Months after the start of the COVID-19 pandemic, Iowa is still enduring unprecedented economic hardships and those who are in low-wage jobs are expected to continue enduring the worst financial consequences, according to an annual labor report by Common Good Iowa, a non-profit organization formed by Iowa Policy Project and the Child and Family Policy Center.
Without more aid, such as extended unemployment insurance or stimulus money, these Iowans are expected to continue struggling to pay for housing or even affording the most basic needs, such as food for their families, said Colin Gordon, a University of Iowa history professor and senior research consultant for Common Good Iowa.
“We have this absolutely unprecedented economic collapse where over a course of 30 weeks, since the start of this recession, we’ve had four times as many unemployment claims as the first 30 weeks of the Great Recession.”
COVID-19’s immediate financial impact on Iowa’s economy
The sudden economic crash caused by COVID-19 resulted in 444,390 new claims for unemployment insurance between early February through late August in Iowa.
That total represents a quarter of Iowa’s February workforce pre-COVID-19.
It is also nearly four times the number of claims that were recorded during the Great Recession in 2008.
While both the Great Recession and COVID-19 have caused market volatility, there are major differences between the two — markedly, the speed that markets fell and unemployment numbers rose along with them.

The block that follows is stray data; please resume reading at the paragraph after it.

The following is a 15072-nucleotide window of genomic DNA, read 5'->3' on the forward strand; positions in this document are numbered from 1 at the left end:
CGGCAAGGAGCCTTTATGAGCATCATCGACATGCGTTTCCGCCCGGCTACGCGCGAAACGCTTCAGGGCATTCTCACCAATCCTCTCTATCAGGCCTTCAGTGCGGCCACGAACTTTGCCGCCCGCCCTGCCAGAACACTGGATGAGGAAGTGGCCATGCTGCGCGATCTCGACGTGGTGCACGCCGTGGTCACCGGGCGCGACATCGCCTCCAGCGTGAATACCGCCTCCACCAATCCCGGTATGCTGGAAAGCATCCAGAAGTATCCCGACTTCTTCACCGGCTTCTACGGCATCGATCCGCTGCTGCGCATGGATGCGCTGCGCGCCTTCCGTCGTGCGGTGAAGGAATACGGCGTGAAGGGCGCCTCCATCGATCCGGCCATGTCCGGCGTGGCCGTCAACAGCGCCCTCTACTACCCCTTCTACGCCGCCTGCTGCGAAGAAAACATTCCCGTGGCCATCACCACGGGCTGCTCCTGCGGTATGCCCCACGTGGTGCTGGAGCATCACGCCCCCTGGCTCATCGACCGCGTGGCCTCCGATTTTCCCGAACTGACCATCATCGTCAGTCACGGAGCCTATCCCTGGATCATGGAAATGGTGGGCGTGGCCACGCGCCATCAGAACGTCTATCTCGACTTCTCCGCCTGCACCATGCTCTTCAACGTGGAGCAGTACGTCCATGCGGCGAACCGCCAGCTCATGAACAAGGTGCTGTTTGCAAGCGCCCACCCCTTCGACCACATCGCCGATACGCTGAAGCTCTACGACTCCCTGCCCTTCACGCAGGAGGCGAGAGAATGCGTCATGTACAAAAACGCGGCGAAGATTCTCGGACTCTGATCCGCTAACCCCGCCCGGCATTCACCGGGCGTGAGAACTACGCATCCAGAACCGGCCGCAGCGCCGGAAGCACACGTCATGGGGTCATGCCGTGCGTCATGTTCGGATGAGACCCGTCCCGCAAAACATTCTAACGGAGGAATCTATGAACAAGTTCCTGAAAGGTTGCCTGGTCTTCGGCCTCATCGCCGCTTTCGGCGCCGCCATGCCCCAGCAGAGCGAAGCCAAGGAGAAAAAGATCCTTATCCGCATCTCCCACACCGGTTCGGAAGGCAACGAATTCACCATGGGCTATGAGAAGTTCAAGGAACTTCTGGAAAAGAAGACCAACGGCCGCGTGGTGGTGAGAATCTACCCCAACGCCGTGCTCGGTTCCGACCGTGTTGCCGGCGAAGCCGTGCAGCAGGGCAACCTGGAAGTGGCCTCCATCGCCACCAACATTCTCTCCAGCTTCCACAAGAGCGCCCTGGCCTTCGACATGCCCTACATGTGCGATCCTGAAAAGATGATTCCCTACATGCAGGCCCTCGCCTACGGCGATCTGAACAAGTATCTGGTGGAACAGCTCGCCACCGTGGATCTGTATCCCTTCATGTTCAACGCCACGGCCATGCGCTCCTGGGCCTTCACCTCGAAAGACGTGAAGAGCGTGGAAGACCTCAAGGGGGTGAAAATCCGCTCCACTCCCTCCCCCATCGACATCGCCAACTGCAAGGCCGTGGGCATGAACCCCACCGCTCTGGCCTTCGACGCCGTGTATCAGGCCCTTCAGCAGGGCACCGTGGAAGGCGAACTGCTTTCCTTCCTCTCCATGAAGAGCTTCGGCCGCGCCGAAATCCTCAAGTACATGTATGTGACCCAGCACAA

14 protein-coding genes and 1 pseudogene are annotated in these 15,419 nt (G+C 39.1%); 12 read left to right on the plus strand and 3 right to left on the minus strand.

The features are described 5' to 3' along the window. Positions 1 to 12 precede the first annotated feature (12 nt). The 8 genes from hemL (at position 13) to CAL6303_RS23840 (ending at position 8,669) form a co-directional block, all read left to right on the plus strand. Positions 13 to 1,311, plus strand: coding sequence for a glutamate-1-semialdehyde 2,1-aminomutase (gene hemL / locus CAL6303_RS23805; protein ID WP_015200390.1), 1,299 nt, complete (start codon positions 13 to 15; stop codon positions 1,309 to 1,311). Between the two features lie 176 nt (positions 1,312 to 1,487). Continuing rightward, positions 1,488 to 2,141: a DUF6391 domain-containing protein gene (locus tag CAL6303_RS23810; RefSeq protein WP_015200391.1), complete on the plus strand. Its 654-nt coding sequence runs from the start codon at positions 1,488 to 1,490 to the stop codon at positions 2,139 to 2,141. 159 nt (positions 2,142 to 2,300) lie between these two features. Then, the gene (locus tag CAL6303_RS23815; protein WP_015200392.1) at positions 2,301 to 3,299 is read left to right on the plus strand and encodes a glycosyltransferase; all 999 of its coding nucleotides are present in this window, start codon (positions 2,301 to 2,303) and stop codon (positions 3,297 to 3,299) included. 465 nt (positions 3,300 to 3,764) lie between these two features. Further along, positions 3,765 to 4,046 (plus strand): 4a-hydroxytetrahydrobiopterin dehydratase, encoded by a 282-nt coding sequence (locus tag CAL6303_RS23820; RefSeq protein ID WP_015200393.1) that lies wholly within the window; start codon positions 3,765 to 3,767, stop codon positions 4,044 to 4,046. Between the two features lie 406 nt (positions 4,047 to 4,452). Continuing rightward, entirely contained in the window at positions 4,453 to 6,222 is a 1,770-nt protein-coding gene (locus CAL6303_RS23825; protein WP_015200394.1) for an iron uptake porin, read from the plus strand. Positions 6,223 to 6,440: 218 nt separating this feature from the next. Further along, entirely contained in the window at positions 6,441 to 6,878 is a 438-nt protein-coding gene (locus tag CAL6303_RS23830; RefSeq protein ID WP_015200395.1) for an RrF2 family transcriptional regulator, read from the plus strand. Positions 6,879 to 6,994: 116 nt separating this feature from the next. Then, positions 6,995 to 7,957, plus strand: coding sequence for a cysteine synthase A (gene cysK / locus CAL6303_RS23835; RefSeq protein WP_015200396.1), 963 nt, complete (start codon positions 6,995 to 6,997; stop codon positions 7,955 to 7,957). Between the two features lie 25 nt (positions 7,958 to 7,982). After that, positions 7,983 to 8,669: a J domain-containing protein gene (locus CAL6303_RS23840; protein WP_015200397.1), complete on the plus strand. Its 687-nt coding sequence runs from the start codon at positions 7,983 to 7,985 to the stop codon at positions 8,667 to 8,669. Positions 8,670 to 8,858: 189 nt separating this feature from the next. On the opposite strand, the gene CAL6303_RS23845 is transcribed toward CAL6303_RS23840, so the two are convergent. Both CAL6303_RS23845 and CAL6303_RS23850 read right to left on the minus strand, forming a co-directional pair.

As early as March 15, 13,364 food-service workers filed unemployment claims. Gov. Kim Reynolds issued an emergency declaration on March 17 ordering restaurants and bars to cease dine-in services, resulting in massive layoffs across the state as officials try to mitigate the spread of COVID-19.
“There’s been no real rebound from that,” Gordon said.
Those hit hardest in the sudden crash were employees in the hospitality industry, which lost more than a quarter of its jobs between February and July, according to Iowa’s unemployment numbers.
For up to 10% of Iowa restaurants, the economic toll of COVID-19 and the disruption it struck on their already-thin profit margins will not be a burden they can overcome, resulting in permanent closures, according to the Iowa Restaurant Association.
In April alone, Iowa restaurants lost $310 million in revenue. Individual restaurants reported an average of 70-90% lost profits.
But at the same time, while low-wage workers make up a disproportionate number of Iowans who lost their jobs, they’re also more likely to lack paid sick leave and be unable to work from home.
The result is both financial and health instability due to increased COVID-19 exposure.
“These are low-income individuals who don’t make a lot of money and they can’t afford to miss work when they don’t know if they have COVID or allergies,” said Charlie Wishman, president of the Iowa Federation of Labor.
Health disparities and meeting basic needs become more difficult for low-wage Iowans
Low-income families who have been hurt by the crisis face stark financial challenges, according to a survey by the U.S. Census Bureau.
Though Iowa’s unemployment and food insecurity numbers are better than surrounding Midwest states, families with children reported that in the last seven days, they sometimes or often times didn’t have enough to eat between April and July. One in six Iowa tenants were also behind on payments, according to the U.S. Census Bureau.